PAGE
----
April 2013

Arts & Letters

The violin through time

By Sheila Fitzpatrick

Kreutzer Sonata (1901), René François Xavier Prinet

The devil’s instrument

Benito Mussolini, Albert Einstein, Charlie Chaplin and Louis Farrakhan of the Nation of Islam had at least one thing in common: they were all passionate amateur violinists. Farrakhan, perhaps the most ambitious, returned to his childhood avocation at the age of 60 and not only performed Mendelssohn’s Violin Concerto in public but persuaded the New York Times to review it. As for Einstein, goes the joke, he was a fine quartet player except in as much as he couldn’t count.

David Schoenbaum, an American historian of Nazi Germany and amateur violinist himself, leaves out the Einstein joke but not much else in this new history of the violin (Norton; $47.95). In this immense tome Schoenbaum sets out to include everything you could possibly want to know about violins: how they are made, sold, played, even their representations in art and film. It’s an encyclopaedic plum-pudding of a book, long on detail if short on overarching argument, and anyone fascinated by violins will find plenty of plums.

Schoenbaum’s story starts in Cremona, Italy, in the late 16th century, when the Stradivari, Amati and Guarneri families perfected the craft of making violins, which had evolved from the viol family. The centre of violin-making later moved north before the rest of the world joined in, with the Chinese being one of the largest producers in the early 21st century. But the consensus remains that the old Italian violins are as good as it gets, and many unproven theories have been put forward as to what the magic might be. An equally intriguing question is whether the legendary superiority of the Cremona instruments has any objective basis. When the BBC broadcast a live test in 1977, with a Strad, a del Gesù (Giuseppe Guarneri) and two more modern instruments, the panel, including violinists Isaac Stern and Pinchas Zukerman, couldn’t reliably tell them apart. Neither could the players themselves, in a more rigorous 2010 experiment, when they were decked out in welders’ goggles to prevent identification of the instruments by look or smell. “Blind tests of violin tone were about as reliable as wine tastings,” concludes Schoenbaum.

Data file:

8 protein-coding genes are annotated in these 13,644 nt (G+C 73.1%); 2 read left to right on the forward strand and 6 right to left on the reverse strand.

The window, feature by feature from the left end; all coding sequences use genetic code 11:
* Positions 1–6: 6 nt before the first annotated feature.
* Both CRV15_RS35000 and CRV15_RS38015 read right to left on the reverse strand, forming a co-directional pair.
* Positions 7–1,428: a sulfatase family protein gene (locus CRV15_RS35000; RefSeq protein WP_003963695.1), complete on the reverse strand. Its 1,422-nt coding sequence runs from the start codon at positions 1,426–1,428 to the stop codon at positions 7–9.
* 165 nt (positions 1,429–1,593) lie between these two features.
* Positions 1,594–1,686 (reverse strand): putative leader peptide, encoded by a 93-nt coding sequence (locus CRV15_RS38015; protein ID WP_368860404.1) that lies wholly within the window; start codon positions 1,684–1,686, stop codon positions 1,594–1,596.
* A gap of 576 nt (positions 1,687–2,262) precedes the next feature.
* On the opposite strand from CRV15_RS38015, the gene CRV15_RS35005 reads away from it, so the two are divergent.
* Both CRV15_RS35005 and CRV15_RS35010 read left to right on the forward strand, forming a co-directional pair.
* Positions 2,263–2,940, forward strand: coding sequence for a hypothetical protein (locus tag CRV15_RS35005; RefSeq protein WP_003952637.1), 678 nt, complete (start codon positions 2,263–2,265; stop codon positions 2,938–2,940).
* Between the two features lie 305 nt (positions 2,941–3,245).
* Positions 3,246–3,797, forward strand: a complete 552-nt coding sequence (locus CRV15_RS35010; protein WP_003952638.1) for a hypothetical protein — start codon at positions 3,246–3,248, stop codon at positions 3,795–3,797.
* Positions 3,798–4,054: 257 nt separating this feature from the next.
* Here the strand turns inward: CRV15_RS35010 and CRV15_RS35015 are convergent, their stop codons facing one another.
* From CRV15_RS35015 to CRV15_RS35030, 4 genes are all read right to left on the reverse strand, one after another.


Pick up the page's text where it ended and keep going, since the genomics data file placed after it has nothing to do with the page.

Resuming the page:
Dealers and players prefer to ignore these findings because of their heavy investment in the old Italian violins, whose prices have skyrocketed in the past half century. If a London orchestra player could buy a Guadagnini for twice his annual salary in 1960, by the late 1990s the ratio of price to salary had soared to ten to one, with Strads fetching millions. This means that rising young players are in a real bind. They need quality instruments for credibility as soloists, or even for chamber music and string orchestras, but how can they afford them? After the Russian Revolution, the Soviet state solved this problem by nationalising the instruments and giving them to promising players on loan. When Prince Felix Yusupov (misspelt “Yossupov” in the book) fled Russia in 1917, he left behind a late-17 th  century Strad that was successively played by the great David Oistrakh and others. In the West, it is patrons and sponsors who play this benevolent role – though readers of Vikram Seth’s An Equal Music will remember the anguish of the young violinist in a string quartet whose patron wants the violin back.

The world’s great violin shops all have a family resemblance: signed photographs of famous soloists, instruments and bows hanging on the walls, a smell of wood and varnish. For me, the ur-violin shop is Bill Dolphin’s in Bourke Street, Melbourne, functioning in the 1940s and ’50s as a left-wing salon that my father and others would drop into on their way to the Swanston Family Hotel.

Schoenbaum doesn’t know about Bill Dolphin, but as a Midwesterner he gives a lot of space to Chicago’s Bein & Fushi, likely the world’s only violin shop run by Scientologists. It boasts a magnificent view over Lake Michigan and, atypically, something of the spirit of a luxury car dealership.